What is the Ruling on receiving rewards banks give to their depositors for using their debit and credit cards?
باسم الله والحمد لله والصلاة والسلام على رسول الله وعلى آله وأصحابه ومن والاه
Firstly, regarding the rewards in relation to debit cards; the relationship between a depositor and a bank, from an Islamic Jurisprudence (Fiqh) standpoint, as per the view of the majority of contemporary Islamic Scholarship, is one of a lender (loaner) and borrower (loanee), with the depositor, in effect, being the lender, and the bank, in effect, being the borrower.
As a result, according to Islamic Law, when someone establishes a bank account and deposits money into it, they are actually lending the bank the money because the bank does not place the money in a safe-keeping box for the depositor, as should be the case in a safe-keeping transaction, but instead uses it for other purposes, with a promise to pay back the deposited amount to the depositor upon a set of agreed terms and conditions.
Due to this conduct on the part of the bank, Islamic Law views the bank as a borrower since it is deemed necessary for it to guarantee the return of the deposited funds, just as a borrower is required to do in a loan-based transaction.
Additionally, according to Islamic law, a loan cannot be used to increase one’s wealth; as a result, the only claim a lender has over a borrower is the right to the principal amount of the loan, and nothing more. Any excess, above the principal amount, received by the lender as part of a loan-based transaction is considered Riba (or Usury/Interest).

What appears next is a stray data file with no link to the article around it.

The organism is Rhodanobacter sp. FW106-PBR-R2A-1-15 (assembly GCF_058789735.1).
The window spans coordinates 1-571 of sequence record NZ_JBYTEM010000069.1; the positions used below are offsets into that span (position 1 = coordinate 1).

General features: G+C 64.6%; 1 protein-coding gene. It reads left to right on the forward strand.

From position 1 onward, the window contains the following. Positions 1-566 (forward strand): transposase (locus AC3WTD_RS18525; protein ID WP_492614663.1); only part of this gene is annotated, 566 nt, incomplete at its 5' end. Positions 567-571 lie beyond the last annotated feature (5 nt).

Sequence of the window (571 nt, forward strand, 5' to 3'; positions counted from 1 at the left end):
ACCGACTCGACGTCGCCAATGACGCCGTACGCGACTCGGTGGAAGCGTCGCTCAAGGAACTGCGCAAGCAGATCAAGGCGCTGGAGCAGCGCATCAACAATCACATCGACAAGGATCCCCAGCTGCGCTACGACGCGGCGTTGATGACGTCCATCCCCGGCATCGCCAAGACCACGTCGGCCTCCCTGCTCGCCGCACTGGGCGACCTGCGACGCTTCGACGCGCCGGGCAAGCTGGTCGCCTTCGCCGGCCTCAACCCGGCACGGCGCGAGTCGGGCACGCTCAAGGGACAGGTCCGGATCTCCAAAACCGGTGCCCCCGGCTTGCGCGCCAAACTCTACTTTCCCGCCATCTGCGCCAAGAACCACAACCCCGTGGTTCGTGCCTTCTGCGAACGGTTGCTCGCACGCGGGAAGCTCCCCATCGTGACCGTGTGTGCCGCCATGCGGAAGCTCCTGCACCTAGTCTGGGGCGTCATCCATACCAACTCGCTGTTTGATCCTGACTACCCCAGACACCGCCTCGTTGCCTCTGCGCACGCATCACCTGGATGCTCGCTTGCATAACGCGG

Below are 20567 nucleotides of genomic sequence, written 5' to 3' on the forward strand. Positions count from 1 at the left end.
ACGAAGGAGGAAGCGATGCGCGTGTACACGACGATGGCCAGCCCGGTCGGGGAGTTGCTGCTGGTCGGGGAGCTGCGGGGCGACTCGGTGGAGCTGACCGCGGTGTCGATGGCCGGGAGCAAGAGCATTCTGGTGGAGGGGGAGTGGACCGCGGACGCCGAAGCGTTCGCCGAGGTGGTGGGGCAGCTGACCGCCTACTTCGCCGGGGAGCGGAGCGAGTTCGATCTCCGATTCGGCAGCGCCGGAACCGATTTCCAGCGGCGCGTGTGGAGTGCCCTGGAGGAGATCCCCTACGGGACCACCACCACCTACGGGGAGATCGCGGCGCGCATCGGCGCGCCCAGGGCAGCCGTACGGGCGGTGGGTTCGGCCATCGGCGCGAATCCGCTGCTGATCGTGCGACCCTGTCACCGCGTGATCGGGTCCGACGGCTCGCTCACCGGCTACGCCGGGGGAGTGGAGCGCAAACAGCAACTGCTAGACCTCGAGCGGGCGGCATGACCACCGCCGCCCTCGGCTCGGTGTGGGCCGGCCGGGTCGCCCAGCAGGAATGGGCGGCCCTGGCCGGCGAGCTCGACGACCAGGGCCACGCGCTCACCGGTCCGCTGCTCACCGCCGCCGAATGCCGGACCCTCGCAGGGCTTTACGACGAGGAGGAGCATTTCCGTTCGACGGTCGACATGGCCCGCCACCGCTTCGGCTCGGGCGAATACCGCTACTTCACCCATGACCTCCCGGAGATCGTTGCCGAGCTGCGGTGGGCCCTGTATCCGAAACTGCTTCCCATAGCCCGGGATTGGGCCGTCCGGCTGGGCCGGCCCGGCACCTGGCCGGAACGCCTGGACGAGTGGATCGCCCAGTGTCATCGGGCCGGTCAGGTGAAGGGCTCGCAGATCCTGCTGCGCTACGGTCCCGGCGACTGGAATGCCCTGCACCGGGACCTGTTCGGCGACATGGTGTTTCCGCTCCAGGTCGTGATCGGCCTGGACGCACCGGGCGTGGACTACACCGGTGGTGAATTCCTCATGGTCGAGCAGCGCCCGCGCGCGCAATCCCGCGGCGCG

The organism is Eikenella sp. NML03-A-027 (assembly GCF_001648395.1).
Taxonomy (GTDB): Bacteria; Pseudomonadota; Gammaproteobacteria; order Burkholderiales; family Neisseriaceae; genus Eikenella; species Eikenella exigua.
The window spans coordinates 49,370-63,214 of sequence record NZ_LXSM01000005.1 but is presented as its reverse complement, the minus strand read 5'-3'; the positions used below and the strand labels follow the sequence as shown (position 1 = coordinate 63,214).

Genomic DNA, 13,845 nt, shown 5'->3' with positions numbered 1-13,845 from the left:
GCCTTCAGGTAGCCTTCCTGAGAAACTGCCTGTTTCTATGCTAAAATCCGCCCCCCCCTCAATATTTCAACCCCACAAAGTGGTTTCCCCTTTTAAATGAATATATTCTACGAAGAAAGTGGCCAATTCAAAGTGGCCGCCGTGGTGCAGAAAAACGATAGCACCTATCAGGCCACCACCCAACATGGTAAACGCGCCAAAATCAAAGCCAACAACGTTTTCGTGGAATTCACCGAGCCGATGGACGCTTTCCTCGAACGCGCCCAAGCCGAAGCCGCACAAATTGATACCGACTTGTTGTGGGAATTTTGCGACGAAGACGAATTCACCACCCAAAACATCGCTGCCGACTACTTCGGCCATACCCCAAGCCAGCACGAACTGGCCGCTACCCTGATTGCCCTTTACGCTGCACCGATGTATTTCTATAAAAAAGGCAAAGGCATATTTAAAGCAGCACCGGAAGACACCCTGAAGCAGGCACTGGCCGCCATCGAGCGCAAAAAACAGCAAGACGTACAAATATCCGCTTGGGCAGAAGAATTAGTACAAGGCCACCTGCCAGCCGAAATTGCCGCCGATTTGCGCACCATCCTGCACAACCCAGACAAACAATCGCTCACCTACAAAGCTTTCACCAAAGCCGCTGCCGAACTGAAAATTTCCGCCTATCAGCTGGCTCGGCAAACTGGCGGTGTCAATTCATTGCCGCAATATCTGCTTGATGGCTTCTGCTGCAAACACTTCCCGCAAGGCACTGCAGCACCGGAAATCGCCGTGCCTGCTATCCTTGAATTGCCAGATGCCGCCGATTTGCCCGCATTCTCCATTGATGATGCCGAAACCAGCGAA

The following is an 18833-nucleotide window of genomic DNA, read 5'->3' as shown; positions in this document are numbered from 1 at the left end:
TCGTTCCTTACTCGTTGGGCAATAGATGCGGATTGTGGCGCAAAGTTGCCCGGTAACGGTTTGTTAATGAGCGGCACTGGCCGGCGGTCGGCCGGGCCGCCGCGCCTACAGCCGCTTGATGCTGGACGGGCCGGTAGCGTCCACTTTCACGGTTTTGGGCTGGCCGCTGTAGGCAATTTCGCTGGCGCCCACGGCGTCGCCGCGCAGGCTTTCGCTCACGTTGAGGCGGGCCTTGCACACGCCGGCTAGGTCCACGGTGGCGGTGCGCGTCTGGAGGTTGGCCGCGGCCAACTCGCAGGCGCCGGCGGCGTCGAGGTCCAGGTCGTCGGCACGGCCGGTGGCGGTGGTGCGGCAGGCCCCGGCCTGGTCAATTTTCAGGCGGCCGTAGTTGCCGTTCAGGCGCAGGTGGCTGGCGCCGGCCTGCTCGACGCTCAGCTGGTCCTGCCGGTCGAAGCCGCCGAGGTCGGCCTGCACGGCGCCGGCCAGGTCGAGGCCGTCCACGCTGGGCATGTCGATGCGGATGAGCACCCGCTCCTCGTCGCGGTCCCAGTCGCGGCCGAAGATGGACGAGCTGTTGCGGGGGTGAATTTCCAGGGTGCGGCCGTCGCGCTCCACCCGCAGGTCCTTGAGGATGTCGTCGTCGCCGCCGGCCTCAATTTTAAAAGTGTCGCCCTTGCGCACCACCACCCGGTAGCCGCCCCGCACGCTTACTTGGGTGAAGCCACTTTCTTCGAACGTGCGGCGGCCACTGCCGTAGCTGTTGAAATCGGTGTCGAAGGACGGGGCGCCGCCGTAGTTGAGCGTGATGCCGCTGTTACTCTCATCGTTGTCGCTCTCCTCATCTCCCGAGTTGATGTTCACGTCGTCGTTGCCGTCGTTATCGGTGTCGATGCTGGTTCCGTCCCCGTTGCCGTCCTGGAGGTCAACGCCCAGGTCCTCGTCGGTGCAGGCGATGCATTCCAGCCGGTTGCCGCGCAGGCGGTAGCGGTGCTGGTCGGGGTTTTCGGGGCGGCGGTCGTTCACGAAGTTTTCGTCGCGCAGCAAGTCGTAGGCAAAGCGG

Based on this analysis and conclusion, and given that the transaction is viewed as a loan-based transaction from the perspective of Islamic Law, it would NOT be permissible for a depositor (lender) to take advantage of any rewards offered to them by the bank (borrower) in connection with their deposit account, as these rewards would constitute an excess amount being paid to them by the bank, above the amount deposited with the bank (or loaned), in accordance with Islamic Law.
Secondly, in terms of rewards associated with credit cards; then on the premise of the credit card being a standard one, and not a top-up one, and on condition of the rules of Islamic Jurisprudence (Fiqh) governing the usage of credit cards being met; it would be PERMISSIBLE to benefit from the rewards received as a result of using the credit card, provided that the rewards involve an offer that is recognised as permissible in Islamic Law.
In this scenario, the credit card issuer will be considered the lender, and the credit card holder the borrower from the perspective of Islamic Jurisprudence, and the rewards provided by a lender to a borrower will be regarded as a gift (act of benevolence) within Islamic Law.
Finally, whilst this answer is carefully shared in relation to the question asked, Islamic Law prefers for those seeking Islamic Rulings to physically engage specialists in Islamic Jurisprudence (Fiqh) who are renowned for their responsible scholarship, as actual circumstances regarding the topic at hand can differ from person to person, which may affect the ultimate Islamic Ruling with regards to that person. The Islamic Finance Advisory of the the Islamic Council (IC), which is a non-profit service headquartered in London, is an excellent resource for Muslims globally to engage for their faith-based financial matters and affairs.
And Allah knows best
Sh. Dr. Sajid Umar
Blackburn, United Kingdom
20th January 2023